He’s Got Spunk: Don’t call me by my body count

My evening started like any other Thursday night—meaning it started at the Tam. It was early September, and I wore my nicest H&M button-up—okay, my roommate’s nicest button up—and I had one mission: to get to the bathroom. 

After taking a brisk pee, my real undertaking began—I had to find the only other gay man brave enough to go to an Irish dive bar. In between my first and second vodka soda, I spotted him: a man wearing a bright purple crop top and screaming along to Lizzo like RuPaul had just told him to lip sync for his life. To spare his identity, I’ll call him Crop-Top Guy. So, I threw back my drink and made my way toward Crop-Top Guy. 

Now, my memory gets a bit fuzzy around these next details—not because I was drunk, Mom, but because it all happened just a little too fast. But I digress. In no particular order, Crop-Top Guy gave me his Snapchat, kissed me, and grabbed my ass, and then I promptly left the bar.

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After a couple of days, I decided to reach out to Crop-Top Guy and asked when we were going to hang out. When he finally responded he texted, “Idk, you seem to be hanging out with a lot of different people.” I was flabbergasted, gobsmacked, and, to paraphrase Ja Rule, a little bamboozled.

A couple Thursdays later my friends and I were—you guessed it—back at the Tam. The night started out wonderfully. But then Crop-Top Guy walked into the bar. He made his way over to me and we danced for a little bit. Then dancing turned to grinding, and grinding turned into me asking him to come over. He said he was totally down, but he just had a couple of questions: Had I been tested? I told him yes. When? I told him a month ago. That wasn’t enough for Crop-Top Guy; no, he wanted to know how many people I’d slept with in between tests, and said that he didn’t agree with my “lifestyle” and that maybe I should find someone easier to go home with.

I was stunned. I felt like that one meme of Mr. Krabs—you know the one—and I just knew I had to leave the bar. I squeezed my way through the crowd of drunk college kids and shoved the front door open. A blast of cold nighttime air smacked me in the face, and I instantly gravitated toward a group of girls smoking cigarettes in a circle. Two of them had fur coats on, and they seemed really cool. The only girl not wearing a fur coat clocked me and asked if I was okay. I paused for a second and told her, “I dunno, I think I just got slut-shamed.”

“Fuck dude,” I recall her saying as she took a drag. “That sucks.” 

I nodded. Crop-Top Guy’s comment lingered in the air like the smoke from that girl’s yellow American Spirit. And as I leaned against the chipping paint of the TamI couldn’t help but wonder: How much does your body count really count?

I know I said this in my last column, but it bears repeating: growing up gay sucks. We’re constantly told that our sexuality is an abomination, regardless of how supportive our parents or our peers were growing up. I mean, when I was six, my mom took me to dim sum with a trans woman and an ambassador for the Gay, Lesbian, & Straight Education Network. She didn’t just want a gay son—she needed one. And still I was plagued with self-hatred and a deep shame for who I was.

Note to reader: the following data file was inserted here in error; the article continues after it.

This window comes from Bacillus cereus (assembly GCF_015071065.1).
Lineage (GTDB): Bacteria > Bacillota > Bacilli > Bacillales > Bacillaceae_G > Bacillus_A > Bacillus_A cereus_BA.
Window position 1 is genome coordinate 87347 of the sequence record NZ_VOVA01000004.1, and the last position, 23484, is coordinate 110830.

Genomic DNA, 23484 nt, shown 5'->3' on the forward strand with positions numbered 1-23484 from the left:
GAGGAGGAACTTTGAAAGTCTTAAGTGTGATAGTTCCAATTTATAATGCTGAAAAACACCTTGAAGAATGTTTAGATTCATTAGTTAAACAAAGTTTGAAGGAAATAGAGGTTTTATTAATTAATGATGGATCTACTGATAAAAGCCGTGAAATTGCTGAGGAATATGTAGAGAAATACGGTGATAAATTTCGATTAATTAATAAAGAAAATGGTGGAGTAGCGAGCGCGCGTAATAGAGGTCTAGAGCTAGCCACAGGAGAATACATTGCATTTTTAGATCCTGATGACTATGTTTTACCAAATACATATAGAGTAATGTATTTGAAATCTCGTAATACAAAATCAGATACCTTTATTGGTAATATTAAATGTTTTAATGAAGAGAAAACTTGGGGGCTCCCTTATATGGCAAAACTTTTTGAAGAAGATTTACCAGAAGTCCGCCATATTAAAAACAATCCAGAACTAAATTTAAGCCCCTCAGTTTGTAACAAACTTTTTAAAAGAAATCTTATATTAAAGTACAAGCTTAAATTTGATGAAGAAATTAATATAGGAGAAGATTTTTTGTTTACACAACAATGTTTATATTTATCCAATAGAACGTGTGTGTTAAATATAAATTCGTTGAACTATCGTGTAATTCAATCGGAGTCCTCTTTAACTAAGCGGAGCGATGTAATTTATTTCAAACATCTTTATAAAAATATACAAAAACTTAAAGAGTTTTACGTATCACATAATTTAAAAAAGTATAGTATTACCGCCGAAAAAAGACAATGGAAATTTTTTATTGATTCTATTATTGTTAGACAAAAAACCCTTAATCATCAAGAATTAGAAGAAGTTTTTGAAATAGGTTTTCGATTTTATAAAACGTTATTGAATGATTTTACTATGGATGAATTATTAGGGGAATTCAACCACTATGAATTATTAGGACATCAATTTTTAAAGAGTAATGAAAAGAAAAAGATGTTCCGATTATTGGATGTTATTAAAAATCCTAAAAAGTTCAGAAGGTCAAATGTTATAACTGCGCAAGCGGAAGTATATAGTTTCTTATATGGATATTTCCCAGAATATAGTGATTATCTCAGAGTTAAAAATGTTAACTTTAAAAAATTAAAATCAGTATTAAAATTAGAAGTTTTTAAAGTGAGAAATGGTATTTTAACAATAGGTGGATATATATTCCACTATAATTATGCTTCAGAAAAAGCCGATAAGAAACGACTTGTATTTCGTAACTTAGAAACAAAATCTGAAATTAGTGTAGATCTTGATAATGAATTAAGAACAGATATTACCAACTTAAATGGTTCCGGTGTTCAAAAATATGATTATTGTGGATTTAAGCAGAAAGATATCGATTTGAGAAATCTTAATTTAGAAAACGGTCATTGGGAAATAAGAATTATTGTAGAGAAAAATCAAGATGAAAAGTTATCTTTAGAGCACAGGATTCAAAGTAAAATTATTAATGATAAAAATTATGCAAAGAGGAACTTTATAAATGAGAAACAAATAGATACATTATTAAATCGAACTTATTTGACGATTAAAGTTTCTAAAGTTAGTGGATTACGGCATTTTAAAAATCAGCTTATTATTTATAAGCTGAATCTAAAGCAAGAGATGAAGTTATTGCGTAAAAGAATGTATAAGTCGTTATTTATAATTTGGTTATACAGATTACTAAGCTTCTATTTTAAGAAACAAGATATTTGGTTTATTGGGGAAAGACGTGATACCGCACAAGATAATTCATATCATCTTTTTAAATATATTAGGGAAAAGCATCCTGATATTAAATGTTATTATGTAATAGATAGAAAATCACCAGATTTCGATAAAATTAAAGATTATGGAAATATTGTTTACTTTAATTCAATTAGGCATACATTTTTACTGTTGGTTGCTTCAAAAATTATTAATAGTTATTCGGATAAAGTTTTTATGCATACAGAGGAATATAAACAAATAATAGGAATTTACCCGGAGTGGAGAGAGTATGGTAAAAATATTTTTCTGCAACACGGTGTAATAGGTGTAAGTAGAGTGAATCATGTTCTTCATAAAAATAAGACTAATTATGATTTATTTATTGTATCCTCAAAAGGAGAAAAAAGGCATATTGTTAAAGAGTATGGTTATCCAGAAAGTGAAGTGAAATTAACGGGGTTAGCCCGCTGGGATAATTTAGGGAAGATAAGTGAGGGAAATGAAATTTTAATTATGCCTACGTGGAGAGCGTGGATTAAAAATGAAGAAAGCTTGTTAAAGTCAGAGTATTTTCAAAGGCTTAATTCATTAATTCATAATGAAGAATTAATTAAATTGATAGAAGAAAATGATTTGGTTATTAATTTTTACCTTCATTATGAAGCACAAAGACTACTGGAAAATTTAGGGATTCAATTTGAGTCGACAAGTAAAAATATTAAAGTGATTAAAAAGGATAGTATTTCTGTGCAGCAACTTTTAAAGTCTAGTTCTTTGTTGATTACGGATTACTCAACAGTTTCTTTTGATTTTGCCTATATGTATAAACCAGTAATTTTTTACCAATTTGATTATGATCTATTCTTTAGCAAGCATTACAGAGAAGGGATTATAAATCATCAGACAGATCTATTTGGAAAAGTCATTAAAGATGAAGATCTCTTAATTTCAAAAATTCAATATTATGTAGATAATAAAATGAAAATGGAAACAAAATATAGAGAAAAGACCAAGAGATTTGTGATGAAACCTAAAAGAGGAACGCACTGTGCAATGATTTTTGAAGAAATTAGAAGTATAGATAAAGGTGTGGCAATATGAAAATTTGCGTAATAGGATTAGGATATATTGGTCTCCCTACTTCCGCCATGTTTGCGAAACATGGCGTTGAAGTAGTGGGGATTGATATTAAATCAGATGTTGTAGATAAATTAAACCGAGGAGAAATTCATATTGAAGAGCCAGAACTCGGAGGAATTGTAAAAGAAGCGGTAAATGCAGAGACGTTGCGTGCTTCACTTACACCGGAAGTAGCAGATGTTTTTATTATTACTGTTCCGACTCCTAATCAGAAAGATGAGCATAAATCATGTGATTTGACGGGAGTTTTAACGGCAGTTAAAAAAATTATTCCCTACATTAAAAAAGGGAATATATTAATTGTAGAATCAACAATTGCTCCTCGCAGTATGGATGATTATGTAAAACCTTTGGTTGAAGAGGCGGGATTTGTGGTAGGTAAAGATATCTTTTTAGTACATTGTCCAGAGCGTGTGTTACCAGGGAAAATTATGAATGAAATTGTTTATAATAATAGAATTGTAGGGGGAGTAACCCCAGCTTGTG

Now, I’m not the most conservative when it comes to sex. Actually, as I’m writing this, a guy is leaving my dorm—you can call it disrespectful, but I call it multitasking, baby! If my body count was a person, it would probably be able to vote and apply for an AARP membership.

Sometimes slut-shaming isn’t even used to describe someone as promiscuous. Sometimes calling someone a “slut” is shorthand for “I don’t like you,” or “you’re different,” or—in the case of Crop-Top Guy—“I don’t agree with your lifestyle.” Mostly, slut-shaming is used to police women’s bodies, to take away their sexual and reproductive autonomy and force them into subservience. But when we start to shame other gay men for simply living their lives we cater to a cycle of homophobia, one that discourages young people from coming out and one that leads to years of internalized self-hatred.    

There isn’t anything wrong with monogamy, or even being prudish. Obviously there’s nothing wrong with being extra careful with whom you sleep with. I will be the first to say that. There’s been one too many moments of panic where, mid-coitus, I realize that I’ve forgotten to ask whomever I’ve invited into my bed if they’re clean, or if they’re a serial killer, or what their favorite season of Buffy the Vampire Slayer is—admitting that you enjoyed season six is arguably worse than having a sexually transmitted disease. Also, please use a condom. I’ve heard gonorrhea sucks.  

Slut-shaming can also be self-servicing. It lets you lift yourself up by bringing other people down. When gay men slutshame, it can be for validation. They’re not shaming someone for being slutty, per se—they’re shaming someone for reinforcing the stereotype that all gay people are uncontrollably sexual. They’re saying, “I’m not like you, I’m not a stereotype, I’m different.”  It can occasionally be rewarding to feel like you’re not letting your sexual orientation define you.

That’s why it’s so easy for gay men to dismiss each other as shallow and slutty. However, it reinforces negative ideas that straight society plagued us with. Aligning ourselves with clichés that straight people use to oppress us creates rifts in the LGBTQ+ community and prevents us from truly being unified.

So, Crop-Top Guy—or any guy for that matter—next time you don’t want to sleep with someone, come up with a better reason than perpetuating harmful stereotypes.

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